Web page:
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By Jo Causon, CEO, The Institute of Customer Service

As the New Year gets under way, for many people it’s a time of reflection and resolution, with many individuals considering their current roles and careers. In fact, research shows that as many as one in five people will look for a new job this January.
This makes it all the more important for organisations to focus on genuine staff engagement to minimise the risk of losing key talent. And of course, as our research shows, there is a clear link between employee engagement, the customer experience and, ultimately, performance. Where we have high levels of engagement we have much higher levels of productivity.

But how can companies best engage and motivate their staff? I believe that it really comes down to having – and articulating – a clear sense of purpose, and delivering on this purpose. It is this that can win hearts and minds and encourage staff to go that extra mile. Yes, other factors are obviously important: salary, benefits, working conditions, career prospects – but if a member of staff feels connected to the organisation through a sense of purpose, and a clear knowledge of the part they have to play within that, then their engagement will go much deeper. It’s crucial to realise that making a profit is not a company’s purpose.

That’s an outcome of doing business, a very necessary one, but it is different from its purpose, which is usually around delivering a service or product to customers that in some way makes their lives better or easier, in however small or large a way. Having articulated this sense of purpose, an organisation must show how it is relevant to the audience they are seeking to serve. No company can be all things to all people, so it’s vital to be really clear about who the core customer base is and how the organisation’s purpose relates to them. This is also important from an employee’s viewpoint as well. Where organisations try to do too much and lose focus, they run the risk of miscommunication and confusion. The third step is that a business needs to be able to measure the impact of what they are doing. Most organisations measure inputs and activity, but it’s showing the impact that really brings everything together. This is why measuring customer satisfaction is so important. It’s the external yardstick of how well a business is actually faring. Demonstrating high levels of satisfaction is very motivating to staff.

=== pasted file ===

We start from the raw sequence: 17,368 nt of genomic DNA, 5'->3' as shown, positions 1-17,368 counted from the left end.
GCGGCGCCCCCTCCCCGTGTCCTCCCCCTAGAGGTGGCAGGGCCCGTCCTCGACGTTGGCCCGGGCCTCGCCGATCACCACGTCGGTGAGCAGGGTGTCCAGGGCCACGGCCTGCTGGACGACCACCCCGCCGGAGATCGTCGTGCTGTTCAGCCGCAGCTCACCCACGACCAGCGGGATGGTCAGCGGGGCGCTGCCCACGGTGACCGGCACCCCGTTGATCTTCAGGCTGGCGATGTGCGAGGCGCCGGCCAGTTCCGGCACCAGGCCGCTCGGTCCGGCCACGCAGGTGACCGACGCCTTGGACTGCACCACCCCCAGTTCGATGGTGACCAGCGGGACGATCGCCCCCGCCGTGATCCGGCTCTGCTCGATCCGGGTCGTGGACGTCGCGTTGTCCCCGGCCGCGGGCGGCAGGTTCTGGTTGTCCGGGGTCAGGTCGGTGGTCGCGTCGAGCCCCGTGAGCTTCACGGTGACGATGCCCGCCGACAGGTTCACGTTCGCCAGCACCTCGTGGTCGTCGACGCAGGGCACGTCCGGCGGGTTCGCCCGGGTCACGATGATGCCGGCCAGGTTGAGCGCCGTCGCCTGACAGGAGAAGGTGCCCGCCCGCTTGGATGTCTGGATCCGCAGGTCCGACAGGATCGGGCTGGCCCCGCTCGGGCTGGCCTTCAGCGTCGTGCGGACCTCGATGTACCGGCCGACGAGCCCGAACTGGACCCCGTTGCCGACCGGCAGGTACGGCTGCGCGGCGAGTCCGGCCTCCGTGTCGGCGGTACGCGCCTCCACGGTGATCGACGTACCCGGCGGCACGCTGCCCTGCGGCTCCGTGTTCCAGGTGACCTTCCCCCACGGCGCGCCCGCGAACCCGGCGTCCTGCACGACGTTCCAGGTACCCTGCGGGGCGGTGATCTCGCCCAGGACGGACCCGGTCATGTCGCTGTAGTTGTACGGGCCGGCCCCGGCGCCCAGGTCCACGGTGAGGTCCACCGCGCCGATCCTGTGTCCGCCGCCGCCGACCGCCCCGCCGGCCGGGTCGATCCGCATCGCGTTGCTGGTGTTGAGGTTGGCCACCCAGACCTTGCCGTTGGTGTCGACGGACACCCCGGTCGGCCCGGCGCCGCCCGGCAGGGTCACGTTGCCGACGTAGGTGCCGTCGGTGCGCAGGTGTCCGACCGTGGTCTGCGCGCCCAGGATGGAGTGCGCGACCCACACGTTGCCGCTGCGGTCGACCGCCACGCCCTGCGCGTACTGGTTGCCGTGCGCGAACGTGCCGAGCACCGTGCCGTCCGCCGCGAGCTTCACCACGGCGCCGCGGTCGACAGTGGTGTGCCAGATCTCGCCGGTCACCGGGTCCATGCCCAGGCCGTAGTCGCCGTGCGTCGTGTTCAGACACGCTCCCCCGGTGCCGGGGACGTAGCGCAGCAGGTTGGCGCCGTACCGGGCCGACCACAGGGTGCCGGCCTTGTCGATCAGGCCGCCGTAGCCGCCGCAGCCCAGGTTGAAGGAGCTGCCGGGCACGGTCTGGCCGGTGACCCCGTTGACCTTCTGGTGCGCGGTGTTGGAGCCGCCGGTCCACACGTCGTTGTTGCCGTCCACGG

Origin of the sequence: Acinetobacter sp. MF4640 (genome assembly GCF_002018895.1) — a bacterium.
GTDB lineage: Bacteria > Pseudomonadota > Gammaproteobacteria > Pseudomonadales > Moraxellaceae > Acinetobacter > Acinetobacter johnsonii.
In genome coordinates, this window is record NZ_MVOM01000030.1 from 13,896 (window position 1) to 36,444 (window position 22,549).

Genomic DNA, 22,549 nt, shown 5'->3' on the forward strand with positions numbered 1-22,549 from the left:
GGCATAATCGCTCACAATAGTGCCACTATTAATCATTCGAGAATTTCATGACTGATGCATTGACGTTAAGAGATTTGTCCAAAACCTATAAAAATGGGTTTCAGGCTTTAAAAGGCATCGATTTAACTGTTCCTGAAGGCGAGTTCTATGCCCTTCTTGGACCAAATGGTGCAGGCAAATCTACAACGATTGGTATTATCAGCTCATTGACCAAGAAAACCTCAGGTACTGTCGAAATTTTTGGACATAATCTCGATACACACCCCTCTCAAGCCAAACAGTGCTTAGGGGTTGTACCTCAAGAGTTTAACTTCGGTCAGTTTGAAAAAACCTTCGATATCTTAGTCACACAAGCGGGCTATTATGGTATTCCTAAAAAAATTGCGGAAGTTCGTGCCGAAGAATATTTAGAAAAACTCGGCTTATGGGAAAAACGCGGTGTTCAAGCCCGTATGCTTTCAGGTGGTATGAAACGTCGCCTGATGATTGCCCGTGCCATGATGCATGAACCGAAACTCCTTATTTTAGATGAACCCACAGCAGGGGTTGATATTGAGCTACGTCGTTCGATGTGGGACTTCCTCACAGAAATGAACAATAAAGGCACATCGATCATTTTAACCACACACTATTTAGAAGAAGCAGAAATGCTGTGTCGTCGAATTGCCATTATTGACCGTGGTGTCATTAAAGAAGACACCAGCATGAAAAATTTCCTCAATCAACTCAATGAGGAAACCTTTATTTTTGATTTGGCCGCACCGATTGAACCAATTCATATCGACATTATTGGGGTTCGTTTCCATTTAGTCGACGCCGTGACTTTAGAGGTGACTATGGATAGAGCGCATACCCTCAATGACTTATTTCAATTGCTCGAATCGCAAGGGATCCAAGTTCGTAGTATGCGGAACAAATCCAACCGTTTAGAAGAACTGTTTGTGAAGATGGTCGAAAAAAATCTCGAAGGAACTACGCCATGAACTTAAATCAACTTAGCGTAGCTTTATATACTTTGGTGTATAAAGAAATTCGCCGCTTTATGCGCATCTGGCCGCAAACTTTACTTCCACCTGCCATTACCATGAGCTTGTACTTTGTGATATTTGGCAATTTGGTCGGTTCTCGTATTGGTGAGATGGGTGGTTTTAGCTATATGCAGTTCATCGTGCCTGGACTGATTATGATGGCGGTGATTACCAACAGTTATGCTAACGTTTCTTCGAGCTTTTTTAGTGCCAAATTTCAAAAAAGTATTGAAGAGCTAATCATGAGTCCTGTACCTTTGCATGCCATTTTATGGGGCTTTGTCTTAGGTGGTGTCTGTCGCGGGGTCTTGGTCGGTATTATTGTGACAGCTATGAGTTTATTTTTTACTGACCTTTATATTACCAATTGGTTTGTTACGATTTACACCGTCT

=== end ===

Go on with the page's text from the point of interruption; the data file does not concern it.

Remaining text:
I wrote in my last blog that employee engagement will be a key area through 2018, especially as Brexit could make it harder to recruit talent from Europe meaning that the UK’s ‘war for talent’ could really hot up. This is all the more important because I also believe that we are seeing increasing polarisation across politics, business and society.

In many organisations, it seems that there are growing degrees of mistrust or suspicion between employers and employees. Employees often feel disconnected and disengaged from the organisation, while employers sense a growing trend of staff becoming increasingly demanding and ‘wanting everything now’.

The truth is that employment is a contract and middle ground has to be found with give and take on both sides. Employers must treat staff fairly, reward them fairly, and motivate and develop them. Staff meanwhile must take some ownership and responsibility for their careers and ask themselves how they can contribute to the organisation’s purpose.

In my last blog, I also touched on what I see as the growing need for another ‘p’, personalisation. Just as companies need to engage their staff, so it is essential that they engage their customers if they are to gain their loyalty and repeat business. The key to this is personalisation, giving customers a bespoke service experience that reflects their own preferences.

Customers are yielding more and more data and information to companies, the quid pro quo for this is that they expect a more tailored service. My two keywords for 2018 therefore are purpose and personalisation. These are the attributes that will win staff and customer engagement in what promises to be another challenging year for business.

Jo Causon

Jo joined The Institute as its CEO in 2009. She has driven membership growth by 150 percent and established the UK Customer Satisfaction Index as the country’s premier indicator of consumer satisfaction, providing organisations with an indicator of the return on their service strategy investment.

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